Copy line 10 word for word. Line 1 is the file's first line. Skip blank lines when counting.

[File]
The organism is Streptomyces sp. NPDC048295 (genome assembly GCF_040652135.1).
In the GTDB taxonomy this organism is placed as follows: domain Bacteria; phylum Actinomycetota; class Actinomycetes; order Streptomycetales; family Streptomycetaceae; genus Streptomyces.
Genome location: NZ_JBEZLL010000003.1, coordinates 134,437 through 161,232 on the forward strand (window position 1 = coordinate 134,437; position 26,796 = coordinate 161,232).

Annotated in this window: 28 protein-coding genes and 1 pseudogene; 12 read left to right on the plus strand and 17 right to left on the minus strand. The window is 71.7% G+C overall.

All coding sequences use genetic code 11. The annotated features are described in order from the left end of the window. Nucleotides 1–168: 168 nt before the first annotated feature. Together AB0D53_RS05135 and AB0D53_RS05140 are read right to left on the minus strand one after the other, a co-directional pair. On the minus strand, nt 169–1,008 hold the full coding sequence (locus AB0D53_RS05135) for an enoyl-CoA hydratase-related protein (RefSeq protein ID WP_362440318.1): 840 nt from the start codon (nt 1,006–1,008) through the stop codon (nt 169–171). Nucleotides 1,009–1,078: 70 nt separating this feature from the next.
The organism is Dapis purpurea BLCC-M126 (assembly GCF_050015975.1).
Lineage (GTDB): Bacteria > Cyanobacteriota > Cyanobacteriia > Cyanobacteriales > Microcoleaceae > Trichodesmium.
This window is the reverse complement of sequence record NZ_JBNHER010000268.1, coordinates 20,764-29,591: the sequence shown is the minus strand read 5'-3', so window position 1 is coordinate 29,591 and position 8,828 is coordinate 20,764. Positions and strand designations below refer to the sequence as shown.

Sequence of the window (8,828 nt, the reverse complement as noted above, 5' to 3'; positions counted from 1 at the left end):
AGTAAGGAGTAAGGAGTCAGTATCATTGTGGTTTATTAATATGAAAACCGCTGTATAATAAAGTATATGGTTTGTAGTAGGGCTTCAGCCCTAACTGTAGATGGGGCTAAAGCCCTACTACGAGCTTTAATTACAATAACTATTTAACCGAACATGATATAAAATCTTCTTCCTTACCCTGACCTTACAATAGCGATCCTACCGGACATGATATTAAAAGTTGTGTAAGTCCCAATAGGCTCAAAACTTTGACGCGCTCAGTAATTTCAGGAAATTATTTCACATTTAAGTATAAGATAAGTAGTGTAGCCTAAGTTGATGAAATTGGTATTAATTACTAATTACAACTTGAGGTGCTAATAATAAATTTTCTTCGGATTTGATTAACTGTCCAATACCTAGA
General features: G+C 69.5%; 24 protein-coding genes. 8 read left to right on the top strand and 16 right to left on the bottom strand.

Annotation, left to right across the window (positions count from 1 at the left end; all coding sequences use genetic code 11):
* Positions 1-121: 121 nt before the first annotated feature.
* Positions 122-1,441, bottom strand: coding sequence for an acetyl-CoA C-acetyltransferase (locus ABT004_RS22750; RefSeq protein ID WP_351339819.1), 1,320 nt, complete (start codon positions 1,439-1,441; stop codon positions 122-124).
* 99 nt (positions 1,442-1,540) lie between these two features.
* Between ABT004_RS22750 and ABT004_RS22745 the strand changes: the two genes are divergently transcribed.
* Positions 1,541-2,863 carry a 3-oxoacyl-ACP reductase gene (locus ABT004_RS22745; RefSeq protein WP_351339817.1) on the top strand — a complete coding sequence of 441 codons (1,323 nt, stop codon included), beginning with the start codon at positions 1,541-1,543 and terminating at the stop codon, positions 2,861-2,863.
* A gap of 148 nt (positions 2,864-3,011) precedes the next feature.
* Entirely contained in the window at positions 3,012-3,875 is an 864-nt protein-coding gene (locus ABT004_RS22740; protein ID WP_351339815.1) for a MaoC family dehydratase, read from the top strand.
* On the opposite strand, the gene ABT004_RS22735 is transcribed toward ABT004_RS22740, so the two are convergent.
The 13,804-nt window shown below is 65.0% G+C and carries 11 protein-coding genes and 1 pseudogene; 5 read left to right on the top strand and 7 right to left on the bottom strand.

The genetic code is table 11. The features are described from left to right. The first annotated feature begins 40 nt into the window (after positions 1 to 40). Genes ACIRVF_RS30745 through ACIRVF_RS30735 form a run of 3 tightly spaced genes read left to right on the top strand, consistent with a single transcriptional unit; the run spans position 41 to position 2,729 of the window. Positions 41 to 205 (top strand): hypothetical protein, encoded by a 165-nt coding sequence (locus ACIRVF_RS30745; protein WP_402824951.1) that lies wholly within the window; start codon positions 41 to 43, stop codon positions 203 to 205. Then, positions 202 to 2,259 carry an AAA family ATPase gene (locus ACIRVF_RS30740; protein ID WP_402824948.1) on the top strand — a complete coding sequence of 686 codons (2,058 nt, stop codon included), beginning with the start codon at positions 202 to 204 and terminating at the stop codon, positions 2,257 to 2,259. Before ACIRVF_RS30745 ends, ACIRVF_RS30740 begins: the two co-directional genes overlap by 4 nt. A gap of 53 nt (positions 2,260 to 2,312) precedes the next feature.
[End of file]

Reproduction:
AGTAAGGAGTAAGGAGTCAGTATCATTGTGGTTTATTAATATGAAAACCGCTGTATAATAAAGTATATGGTTTGTAGTAGGGCTTCAGCCCTAACTGTAGATGGGGCTAAAGCCCTACTACGAGCTTTAATTACAATAACTATTTAACCGAACATGATATAAAATCTTCTTCCTTACCCTGACCTTACAATAGCGATCCTACCGGACATGATATTAAAAGTTGTGTAAGTCCCAATAGGCTCAAAACTTTGACGCGCTCAGTAATTTCAGGAAATTATTTCACATTTAAGTATAAGATAAGTAGTGTAGCCTAAGTTGATGAAATTGGTATTAATTACTAATTACAACTTGAGGTGCTAATAATAAATTTTCTTCGGATTTGATTAACTGTCCAATACCTAGA